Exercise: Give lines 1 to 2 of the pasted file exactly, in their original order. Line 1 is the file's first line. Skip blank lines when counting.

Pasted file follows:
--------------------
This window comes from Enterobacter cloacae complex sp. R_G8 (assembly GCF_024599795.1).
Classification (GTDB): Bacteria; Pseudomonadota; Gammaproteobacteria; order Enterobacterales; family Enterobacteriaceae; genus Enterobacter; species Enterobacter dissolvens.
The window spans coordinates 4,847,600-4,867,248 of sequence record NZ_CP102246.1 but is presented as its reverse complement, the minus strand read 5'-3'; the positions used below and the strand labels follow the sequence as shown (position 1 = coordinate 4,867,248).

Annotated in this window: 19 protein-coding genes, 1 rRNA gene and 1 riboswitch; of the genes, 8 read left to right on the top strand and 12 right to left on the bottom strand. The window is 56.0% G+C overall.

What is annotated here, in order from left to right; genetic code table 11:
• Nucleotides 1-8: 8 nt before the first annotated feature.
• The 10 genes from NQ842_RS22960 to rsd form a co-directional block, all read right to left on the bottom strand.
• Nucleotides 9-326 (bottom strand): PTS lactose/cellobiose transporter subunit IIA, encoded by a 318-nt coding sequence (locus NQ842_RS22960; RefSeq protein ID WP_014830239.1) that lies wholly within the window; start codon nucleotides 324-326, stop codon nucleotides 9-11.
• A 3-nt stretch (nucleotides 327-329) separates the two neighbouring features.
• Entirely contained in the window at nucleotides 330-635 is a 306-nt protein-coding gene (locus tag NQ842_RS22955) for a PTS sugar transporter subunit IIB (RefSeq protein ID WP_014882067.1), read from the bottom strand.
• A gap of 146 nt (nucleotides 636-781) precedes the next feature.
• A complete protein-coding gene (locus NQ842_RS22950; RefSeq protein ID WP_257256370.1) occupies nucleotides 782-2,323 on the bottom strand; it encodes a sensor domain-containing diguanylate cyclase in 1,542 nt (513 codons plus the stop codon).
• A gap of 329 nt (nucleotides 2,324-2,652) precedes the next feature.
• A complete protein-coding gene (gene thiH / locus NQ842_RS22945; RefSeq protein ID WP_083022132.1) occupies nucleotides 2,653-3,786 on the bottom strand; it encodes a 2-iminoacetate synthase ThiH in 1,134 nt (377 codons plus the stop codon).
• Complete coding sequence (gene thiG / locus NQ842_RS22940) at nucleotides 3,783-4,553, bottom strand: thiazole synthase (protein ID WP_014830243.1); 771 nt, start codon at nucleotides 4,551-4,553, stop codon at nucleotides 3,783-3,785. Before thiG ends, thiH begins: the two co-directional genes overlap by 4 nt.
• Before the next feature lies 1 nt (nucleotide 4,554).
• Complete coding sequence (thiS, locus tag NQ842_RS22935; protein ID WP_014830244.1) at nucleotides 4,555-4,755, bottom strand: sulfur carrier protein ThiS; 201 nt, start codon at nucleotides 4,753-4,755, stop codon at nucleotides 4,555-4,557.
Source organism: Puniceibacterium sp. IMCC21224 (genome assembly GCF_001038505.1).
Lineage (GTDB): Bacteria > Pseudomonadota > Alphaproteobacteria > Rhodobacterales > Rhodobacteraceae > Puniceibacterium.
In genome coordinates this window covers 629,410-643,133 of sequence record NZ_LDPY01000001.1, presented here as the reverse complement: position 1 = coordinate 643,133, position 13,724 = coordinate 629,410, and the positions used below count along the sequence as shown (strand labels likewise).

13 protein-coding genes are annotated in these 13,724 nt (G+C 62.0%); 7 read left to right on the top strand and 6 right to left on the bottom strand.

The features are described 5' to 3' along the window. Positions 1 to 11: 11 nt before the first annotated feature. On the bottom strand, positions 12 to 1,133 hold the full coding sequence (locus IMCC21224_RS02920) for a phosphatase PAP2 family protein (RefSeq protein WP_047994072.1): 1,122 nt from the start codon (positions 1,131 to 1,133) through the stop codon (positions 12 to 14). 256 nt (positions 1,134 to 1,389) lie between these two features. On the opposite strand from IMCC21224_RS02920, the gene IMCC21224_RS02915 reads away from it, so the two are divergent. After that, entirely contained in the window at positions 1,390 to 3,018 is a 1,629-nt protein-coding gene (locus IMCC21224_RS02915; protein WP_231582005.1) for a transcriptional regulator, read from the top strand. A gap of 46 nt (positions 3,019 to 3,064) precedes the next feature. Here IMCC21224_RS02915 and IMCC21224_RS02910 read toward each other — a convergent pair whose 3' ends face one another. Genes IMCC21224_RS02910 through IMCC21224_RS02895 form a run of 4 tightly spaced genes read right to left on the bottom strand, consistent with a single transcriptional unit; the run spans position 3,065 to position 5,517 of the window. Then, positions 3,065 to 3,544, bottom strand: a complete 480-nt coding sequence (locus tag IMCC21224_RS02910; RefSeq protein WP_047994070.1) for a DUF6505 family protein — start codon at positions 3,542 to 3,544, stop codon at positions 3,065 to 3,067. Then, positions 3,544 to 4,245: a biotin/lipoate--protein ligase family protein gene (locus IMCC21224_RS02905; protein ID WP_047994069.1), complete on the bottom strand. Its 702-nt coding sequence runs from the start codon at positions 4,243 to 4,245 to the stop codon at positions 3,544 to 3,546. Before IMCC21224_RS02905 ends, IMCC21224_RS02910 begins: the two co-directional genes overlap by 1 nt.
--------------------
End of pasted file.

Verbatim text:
This window comes from Enterobacter cloacae complex sp. R_G8 (assembly GCF_024599795.1).
Classification (GTDB): Bacteria; Pseudomonadota; Gammaproteobacteria; order Enterobacterales; family Enterobacteriaceae; genus Enterobacter; species Enterobacter dissolvens.